Dwyane Wade Is Totally Right About LeBron’s Goal Of Surpassing Jordan Being Impossible

10.06.16 2 years ago 15 Comments
LeBron James, Michael Jordan

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LeBron James has three championships, four MVPs, two Olympic gold medals, and is coming off arguably the greatest performance in history of the NBA Finals. He’s already ended the city of Cleveland’s infamous title drought, too, a personal goal he made public upon returning to his hometown Cavaliers in free agency two years ago.

What’s next for a 31-year-old who’s already accomplished everything and shown no signs of slowing down? Unfortunately for James, banana-boat buddy Dwyane Wade says the biggest motivation for the remainder of his career is impossible to reach. He’s right, too.

As relayed by ESPN’s Nick Friedell, the Chicago Bulls shooting guard used a golf analogy to explain why James won’t ever catch “the ghost” of Michael Jordan to be considered the greatest player of all time.

“No, it’s not possible,” Wade told ESPN with a laugh. “It’s not possible…The only thing you can do is tie it,” Wade said. “There’s no 19th hole.”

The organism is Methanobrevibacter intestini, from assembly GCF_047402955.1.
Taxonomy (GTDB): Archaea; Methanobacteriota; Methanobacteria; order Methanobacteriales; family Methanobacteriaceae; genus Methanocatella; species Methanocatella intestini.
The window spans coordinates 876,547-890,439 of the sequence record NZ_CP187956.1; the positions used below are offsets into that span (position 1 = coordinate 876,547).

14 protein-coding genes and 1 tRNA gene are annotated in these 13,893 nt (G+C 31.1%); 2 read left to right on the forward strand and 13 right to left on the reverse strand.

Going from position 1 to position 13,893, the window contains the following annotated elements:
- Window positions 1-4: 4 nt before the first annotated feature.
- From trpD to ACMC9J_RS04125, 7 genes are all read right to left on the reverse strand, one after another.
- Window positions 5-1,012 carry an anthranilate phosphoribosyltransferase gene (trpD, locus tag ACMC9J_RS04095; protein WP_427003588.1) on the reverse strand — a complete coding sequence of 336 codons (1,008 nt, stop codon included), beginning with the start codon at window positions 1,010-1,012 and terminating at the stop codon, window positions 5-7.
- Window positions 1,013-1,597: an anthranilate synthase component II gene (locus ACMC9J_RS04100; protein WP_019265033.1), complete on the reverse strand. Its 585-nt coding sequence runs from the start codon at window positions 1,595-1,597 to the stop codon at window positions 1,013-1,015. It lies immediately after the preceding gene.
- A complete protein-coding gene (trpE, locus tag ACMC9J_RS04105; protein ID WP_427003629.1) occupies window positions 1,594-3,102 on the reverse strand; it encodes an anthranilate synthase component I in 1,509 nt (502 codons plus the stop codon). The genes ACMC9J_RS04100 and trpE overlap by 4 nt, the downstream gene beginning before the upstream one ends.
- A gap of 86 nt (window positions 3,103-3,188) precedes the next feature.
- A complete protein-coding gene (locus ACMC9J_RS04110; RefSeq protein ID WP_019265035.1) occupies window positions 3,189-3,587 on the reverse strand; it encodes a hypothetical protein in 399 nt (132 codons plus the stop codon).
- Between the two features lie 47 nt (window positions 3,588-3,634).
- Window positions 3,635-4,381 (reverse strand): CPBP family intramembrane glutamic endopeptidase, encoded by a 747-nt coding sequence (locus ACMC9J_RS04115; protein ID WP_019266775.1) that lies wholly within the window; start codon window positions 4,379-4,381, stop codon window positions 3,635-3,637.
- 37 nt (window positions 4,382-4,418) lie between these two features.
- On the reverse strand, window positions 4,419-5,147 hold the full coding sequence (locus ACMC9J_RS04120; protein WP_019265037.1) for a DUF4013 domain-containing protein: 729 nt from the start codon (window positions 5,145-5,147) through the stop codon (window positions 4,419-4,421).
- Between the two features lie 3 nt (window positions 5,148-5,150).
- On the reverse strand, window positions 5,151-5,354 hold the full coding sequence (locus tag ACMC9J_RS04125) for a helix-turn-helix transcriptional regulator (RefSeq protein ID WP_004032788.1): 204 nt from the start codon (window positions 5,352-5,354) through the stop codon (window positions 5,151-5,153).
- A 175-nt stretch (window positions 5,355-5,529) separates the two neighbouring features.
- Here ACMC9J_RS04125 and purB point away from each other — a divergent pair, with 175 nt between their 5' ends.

“I think last year — not only in my eyes, but in a lot of people’s eyes — really put him … he’s on the 15th hole right now,” Wade said of James. “And he’s on his way, for sure.”

In 2012, Wade told ESPN that James, then his teammate with the Miami Heat, was “on par” with Jordan but only on “the fourth hole” of a full round of golf. Point being: If James kept up the pace he’d established in 2012, he’d rise up beside Jordan on the pantheon of best players ever.

Two championships, one gold medal, and an MVP award later, Wade is more confident than ever that Cleveland’s hero won’t top Chicago’s – and his new black-and-red threads don’t have anything to do with it, either.

It’s been discussed ad nauseam in this space and elsewhere: Jordan is a mythical figure in the basketball world. His reputation is absolutely pristine, a reality owed to his remarkable on-court feats as much as it is his status as king of the endorsement world and pre-internet existence. Nothing short of a multi-time MVP winning seven titles and going undefeated in the Finals will change the near-consensus opinion that Jordan is the GOAT.

James, of course, doesn’t boast that resumé, and it’s fair to assume no one ever will. Does that make Jordan’s case as the greatest player of all time infallible? No way, but don’t tell that to the masses. The collective’s mind is already made up, and there’s nothing realistic that will make it change.


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